At the political level, institutional reforms have been implemented which help however timidly to pave the way for the social transformation and macroeconomic change necessary to maintain a certain level of economic growth (a 5% annual average). There is no doubt that this growth is insufficient to improve living conditions and create sufficient employment among a very young population which often sees emigration to Europe as its only chance.
Although there are some reasons to be hopeful, urgent and committed solutions are required to avoid mortgaging the future and progress of these countries. The international community and the European Union must be more sensitive towards Sub-Saharan Africa and must put all its human, scientific, technological and financial weight behind the fight against pandemics such as AIDS or malaria, drought, locust plagues and natural catastrophes which are so devastating to the horizon of progress on the political, social and economic front in the region.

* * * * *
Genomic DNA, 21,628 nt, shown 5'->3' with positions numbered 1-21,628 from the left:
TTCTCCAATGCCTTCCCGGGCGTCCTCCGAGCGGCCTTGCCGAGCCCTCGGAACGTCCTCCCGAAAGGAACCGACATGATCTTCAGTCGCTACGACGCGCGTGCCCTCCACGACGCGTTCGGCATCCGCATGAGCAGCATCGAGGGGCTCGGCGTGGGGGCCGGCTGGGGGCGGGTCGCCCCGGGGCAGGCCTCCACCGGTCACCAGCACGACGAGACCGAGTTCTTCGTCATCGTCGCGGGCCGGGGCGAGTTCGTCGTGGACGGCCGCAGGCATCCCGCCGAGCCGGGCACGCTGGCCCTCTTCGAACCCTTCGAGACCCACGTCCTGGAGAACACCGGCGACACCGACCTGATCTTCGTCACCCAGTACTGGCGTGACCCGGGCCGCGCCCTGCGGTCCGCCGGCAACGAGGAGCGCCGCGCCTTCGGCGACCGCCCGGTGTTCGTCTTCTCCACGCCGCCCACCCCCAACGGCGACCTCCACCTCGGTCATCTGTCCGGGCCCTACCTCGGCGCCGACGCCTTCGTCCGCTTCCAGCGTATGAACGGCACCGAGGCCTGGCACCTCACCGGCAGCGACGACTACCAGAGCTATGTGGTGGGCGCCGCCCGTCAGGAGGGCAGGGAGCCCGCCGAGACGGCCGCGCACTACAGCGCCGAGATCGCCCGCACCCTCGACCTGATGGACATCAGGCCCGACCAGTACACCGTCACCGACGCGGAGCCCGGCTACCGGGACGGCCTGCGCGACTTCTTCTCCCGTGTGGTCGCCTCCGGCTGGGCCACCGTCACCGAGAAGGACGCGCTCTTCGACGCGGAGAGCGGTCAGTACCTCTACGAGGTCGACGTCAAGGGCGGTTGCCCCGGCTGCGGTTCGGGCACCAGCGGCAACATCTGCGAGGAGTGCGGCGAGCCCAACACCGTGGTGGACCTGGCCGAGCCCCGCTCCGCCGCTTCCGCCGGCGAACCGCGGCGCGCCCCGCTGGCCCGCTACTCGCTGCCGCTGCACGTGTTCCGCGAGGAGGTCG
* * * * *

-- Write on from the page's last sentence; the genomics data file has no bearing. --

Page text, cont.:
What seems clear on the threshold of the 21st century is that existing models of relations and cooperation with this region, the heart of Africa, have so far yielded unsatisfactory results. This is especially true for these societies, whose most elementary and legitimate hopes are being dashed. Accordingly, not only will the Spanish Government modify and strengthen its network of relations, with greater diplomatic and consular deployment, but it will also review all its instruments for aid to development and will enhance the quality and quantity of our cooperation throughout this term of office.